Dulce man sentenced to 20 months for manslaughter

By Bill Donovan
Special to the Times

GALLUP, June 13, 2014

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Jeremiah Burns, 33, a member of the Navajo Nation who resides in Dulce, N.M., was sentenced Thursday in federal district court in Albuquerque to 20 months in federal prison followed by two years of supervised release for his involuntary manslaughter conviction.

Burns also was ordered to pay $2,080.25 to cover funeral expenses for the victim of his criminal conduct.

Burns was arrested in Aug. 2013, based on an indictment charging him with killing a man on Oct. 22, 2011, while driving under the influence of alcohol within the Jicarilla Apache Indian Reservation.

On Jan. 3, Burns pleaded guilty to the indictment and admitted killing the victim while driving under the influence of alcohol and marijuana, which rendered him incapable of exercising clear judgment and a steady hand in handling a vehicle. Burns acknowledged operating the vehicle without due caution and with a reckless disregard that imperiled the lives of others.

Burns was ordered to surrender himself by noon Thursday to the U.S. Marshals Service to begin serving his prison sentence.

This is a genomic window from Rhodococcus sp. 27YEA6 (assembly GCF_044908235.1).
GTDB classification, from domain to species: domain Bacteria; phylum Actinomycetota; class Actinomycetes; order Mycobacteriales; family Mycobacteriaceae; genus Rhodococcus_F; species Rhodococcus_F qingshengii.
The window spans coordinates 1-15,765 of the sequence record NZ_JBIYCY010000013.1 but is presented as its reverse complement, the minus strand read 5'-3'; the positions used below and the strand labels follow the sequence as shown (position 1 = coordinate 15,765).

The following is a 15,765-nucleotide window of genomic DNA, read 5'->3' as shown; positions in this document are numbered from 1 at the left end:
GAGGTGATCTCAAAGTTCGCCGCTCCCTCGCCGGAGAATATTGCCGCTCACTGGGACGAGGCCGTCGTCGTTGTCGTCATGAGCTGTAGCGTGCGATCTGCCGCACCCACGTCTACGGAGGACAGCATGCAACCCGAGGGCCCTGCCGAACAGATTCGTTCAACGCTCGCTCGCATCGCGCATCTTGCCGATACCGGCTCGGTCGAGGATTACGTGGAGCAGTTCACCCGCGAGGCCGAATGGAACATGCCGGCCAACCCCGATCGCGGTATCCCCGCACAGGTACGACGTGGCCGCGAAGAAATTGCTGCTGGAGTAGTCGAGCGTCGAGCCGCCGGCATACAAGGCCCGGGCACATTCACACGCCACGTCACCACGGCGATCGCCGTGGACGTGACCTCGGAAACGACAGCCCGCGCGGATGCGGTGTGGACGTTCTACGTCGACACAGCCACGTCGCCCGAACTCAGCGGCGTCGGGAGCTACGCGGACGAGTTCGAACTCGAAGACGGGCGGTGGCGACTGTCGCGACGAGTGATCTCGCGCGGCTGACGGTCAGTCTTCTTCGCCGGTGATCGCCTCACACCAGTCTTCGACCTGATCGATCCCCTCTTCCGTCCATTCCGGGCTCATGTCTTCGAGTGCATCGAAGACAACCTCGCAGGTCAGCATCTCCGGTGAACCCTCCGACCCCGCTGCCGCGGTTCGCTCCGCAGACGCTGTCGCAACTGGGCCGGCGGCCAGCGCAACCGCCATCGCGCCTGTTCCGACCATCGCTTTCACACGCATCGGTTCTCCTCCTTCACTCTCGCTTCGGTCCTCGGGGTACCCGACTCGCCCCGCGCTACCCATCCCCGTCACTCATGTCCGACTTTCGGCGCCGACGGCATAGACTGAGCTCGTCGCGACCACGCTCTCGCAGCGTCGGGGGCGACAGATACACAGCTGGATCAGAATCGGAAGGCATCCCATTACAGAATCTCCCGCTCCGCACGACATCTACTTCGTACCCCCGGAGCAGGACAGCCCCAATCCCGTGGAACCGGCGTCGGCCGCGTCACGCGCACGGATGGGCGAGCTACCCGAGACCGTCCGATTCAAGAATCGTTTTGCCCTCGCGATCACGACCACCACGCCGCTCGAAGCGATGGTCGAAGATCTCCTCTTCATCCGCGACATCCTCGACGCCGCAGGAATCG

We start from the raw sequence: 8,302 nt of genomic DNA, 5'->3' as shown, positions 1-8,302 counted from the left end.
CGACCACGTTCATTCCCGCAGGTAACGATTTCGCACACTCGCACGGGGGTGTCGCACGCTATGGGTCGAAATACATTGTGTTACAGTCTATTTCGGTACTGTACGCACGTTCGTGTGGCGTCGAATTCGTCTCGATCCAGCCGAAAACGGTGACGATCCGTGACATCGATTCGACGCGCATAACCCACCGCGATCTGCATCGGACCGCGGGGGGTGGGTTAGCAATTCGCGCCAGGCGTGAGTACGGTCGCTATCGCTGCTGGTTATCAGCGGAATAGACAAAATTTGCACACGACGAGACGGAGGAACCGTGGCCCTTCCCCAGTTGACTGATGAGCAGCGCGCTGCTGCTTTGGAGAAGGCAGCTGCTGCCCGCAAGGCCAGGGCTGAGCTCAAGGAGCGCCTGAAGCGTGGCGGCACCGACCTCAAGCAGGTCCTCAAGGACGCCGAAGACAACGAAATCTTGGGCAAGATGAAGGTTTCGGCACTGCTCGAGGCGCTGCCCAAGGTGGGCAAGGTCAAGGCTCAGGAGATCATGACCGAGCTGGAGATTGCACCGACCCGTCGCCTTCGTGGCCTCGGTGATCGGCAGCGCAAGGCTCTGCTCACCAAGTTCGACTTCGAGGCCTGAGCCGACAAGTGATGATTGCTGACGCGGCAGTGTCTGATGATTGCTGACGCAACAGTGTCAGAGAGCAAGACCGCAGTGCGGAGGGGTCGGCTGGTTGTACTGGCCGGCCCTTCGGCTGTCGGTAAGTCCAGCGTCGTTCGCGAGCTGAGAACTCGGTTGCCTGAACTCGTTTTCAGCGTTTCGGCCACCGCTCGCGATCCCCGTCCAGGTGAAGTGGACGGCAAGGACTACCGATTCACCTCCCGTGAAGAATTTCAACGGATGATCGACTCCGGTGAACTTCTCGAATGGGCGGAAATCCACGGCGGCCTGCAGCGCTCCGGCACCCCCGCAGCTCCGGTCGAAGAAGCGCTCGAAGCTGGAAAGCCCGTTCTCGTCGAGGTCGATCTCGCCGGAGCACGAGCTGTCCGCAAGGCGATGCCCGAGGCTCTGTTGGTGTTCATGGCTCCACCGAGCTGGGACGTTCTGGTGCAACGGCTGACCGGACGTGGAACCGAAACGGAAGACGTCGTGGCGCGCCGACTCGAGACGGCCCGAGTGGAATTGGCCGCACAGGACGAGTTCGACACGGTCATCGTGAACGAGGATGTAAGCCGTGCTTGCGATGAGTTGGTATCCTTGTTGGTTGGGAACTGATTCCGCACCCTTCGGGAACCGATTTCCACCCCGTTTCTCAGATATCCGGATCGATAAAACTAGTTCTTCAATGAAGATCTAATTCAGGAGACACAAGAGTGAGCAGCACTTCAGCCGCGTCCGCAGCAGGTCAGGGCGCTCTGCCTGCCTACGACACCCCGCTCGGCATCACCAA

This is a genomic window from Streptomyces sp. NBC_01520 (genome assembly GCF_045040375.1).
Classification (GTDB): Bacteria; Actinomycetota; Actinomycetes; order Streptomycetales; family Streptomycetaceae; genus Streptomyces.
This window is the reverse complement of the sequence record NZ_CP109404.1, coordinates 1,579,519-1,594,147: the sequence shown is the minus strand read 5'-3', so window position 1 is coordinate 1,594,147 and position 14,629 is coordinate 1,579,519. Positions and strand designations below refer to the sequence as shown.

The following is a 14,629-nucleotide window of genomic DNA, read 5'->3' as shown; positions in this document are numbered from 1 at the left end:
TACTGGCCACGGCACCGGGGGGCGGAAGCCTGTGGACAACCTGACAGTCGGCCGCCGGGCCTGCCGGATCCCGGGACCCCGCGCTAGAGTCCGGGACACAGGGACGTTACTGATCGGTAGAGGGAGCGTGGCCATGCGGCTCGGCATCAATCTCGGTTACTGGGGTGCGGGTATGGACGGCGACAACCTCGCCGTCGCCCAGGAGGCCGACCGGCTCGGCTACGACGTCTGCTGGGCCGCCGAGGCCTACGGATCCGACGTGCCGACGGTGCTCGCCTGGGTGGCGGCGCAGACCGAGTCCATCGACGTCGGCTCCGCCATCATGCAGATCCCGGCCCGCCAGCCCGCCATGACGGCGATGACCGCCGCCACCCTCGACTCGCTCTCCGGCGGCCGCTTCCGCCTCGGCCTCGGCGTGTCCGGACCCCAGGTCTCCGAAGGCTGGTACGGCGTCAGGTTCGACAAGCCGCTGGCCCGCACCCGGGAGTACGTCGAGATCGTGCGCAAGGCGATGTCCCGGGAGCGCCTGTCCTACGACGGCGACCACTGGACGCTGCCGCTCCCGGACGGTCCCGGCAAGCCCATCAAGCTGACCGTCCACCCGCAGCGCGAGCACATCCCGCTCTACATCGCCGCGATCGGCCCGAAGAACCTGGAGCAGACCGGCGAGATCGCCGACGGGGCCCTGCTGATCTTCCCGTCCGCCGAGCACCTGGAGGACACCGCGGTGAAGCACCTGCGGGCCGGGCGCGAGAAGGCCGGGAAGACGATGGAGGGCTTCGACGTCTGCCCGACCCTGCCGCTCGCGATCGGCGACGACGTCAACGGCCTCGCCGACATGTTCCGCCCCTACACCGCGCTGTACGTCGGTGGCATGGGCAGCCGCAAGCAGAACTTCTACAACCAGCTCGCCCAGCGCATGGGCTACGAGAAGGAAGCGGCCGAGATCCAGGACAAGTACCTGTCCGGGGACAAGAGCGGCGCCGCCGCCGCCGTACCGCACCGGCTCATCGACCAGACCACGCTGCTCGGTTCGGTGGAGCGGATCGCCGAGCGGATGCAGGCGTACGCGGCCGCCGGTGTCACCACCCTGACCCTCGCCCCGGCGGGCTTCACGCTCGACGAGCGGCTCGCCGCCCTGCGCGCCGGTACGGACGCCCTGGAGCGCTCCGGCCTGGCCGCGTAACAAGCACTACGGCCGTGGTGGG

Shelly signs guardianship act into law

Navajo Times

WINDOW ROCK, June 13, 2014

Navajo Nation President Ben Shelly signed the Navajo Adult Guardianship Act of 2014 into law on June 12, reaffirming the rights of disabled Navajos, according to a press release from the president’s office.

“The most important thing we need to remember is that (disabled citizens) have rights that are guaranteed by Navajo Fundamental Law” said Shelly.

Such rights include decision making in regard to finances, education, housing and guardianship consent.

He explained that when the Shelly-Jim administration first took office, they hosted a series of town hall meetings across the Navajo Nation to engage the Navajo people on their needs.

From those discussions, the challenges facing disabled Navajo citizens came to light, in particular the fact that there have been no major amendments to the tribal code regarding the disabled since 1945.

The newly enacted Guardianship Act changes all of that, according to the release.